Changes in the Nation’s Money Supply

Let’s assume that banks hold on to 20% of all deposits. This means that a new deposit of $1,000 will allow a bank to loan out $800. This $800 will be spent, then received by person B, and deposited into bank B. Bank B, in turn, can loan out 80%, or $640. Similarly, bank C can loan out 80% of $640, or $512. This process continues indefinitely. Thus, the initial $1,000 deposit has created demand deposits of an additional $800 plus $640 plus $512, etc. Mathematically, it can be proven that the total increase in the money supply amounts to $5,000 (5 times the initial deposit of $1,000).

In general, the following equation illustrates how a nation’s total money supply changes:

Change in the nation’s money supply = money multiplier x the initial new deposit
(money multiplier times the initial new deposit)

The Money Multiplier

Similar to the multiplier in the Keynesian model, there is a multiplier in the money creation model. The formula for the money multiplier is

Money multiplier = 1 / required reserve ratio
(one divided by the required reserve ratio)

 

In the above example:
The initial deposit is $1,000.
The required reserve ratio is 20%.
So the money multiplier is 1 / 20% = 1 / .20 = 5.
So the change in the nation’s money supply is 5 times $1,000 = $5,000.

The money multiplier process can be illustrated through the following changes in banks’ balance sheets.

1. Bank A receives a (new) deposit of $1,000:

BANK A
Assets Liabilities
Bank Reserves     $1,000
Demand Deposits   $1,000
Loans              $0

2. Of this $1,000 in total reserves, the bank is required to keep 20%, or $200, and it can loan out the other 80%, or $800. Let’s say the bank decides to do so the next day. Then it shows the following balance sheet:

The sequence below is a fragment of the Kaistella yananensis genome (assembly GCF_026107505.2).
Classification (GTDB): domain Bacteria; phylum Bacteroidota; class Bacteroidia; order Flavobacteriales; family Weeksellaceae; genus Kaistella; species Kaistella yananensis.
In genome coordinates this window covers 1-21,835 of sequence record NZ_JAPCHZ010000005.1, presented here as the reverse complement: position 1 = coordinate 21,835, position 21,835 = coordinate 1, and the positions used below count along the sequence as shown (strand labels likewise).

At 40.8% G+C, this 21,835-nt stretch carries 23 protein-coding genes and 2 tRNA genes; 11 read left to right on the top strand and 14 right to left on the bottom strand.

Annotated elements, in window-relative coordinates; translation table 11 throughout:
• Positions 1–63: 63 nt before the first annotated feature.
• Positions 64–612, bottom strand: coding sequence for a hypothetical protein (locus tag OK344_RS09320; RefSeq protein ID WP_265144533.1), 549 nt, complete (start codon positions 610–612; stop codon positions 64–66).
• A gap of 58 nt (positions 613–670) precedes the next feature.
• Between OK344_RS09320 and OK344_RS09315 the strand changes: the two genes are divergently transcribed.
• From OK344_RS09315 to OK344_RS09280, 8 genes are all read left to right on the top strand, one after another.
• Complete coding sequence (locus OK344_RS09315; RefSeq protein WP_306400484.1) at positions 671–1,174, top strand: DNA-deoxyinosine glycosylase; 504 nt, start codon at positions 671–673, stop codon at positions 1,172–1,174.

BANK A
Assets Liabilities
Bank Reserves      $200
Demand Deposits   $1,000
Loans              $800

3. Let’s say that the $800 loan is made to business Z, which spends the money on, for example, tickets to a baseball game. The baseball franchise deposits the revenue in its account with bank B:

BANK B
Assets Liabilities
Bank Reserves     $800
Demand Deposits   $800
Loans              $0

4. And after loaning 80% of its deposits, bank B’s balance sheet the next day is

BANK B
Assets Liabilities
Bank Reserves     $160
Demand Deposits   $800
Loans             $640

5. Let’s say that the $640 in loan money is accepted by business XYZ, which spends it on a trip to California through airline QRS. Airline QRS then deposits the $640 in its account with bank C, etc.

6. The total accumulation of money in the form of demand deposits (transaction accounts), an important component of M-1, equals $1,000 + $800 + $640 + $512 + … = $5,000.

The multiplier in the above example, 1/required reserves, equals 1/.20, or 5. This number, as we concluded above, leads to an expansion of the nation’s money supply that is equal to five times the change in the initial deposit. The factor 5 assumes that banks’ reserve requirements are 20%. If the reserve requirement decreases, the money multiplier increases. If the reserve requirement increases, or if banks choose to hold onto more bank reserves on their own, the money multiplier decreases.

For most large banks, required reserves are 10% of transaction account deposits. Some required reserve ratios are as low as 3%, or even 0%, depending on the nature of the account and the size of the bank. If the reserve requirement is 10%, and if banks are fully loaned up and customers spend their entire loan and deposit all their earnings, then the money multiplier equals

Money multiplier = 1 / 10% = 1 / .10 = 10.

Video Explanation
For a video explanation of the money multiplier and changes in the nation’s money supply, please visit: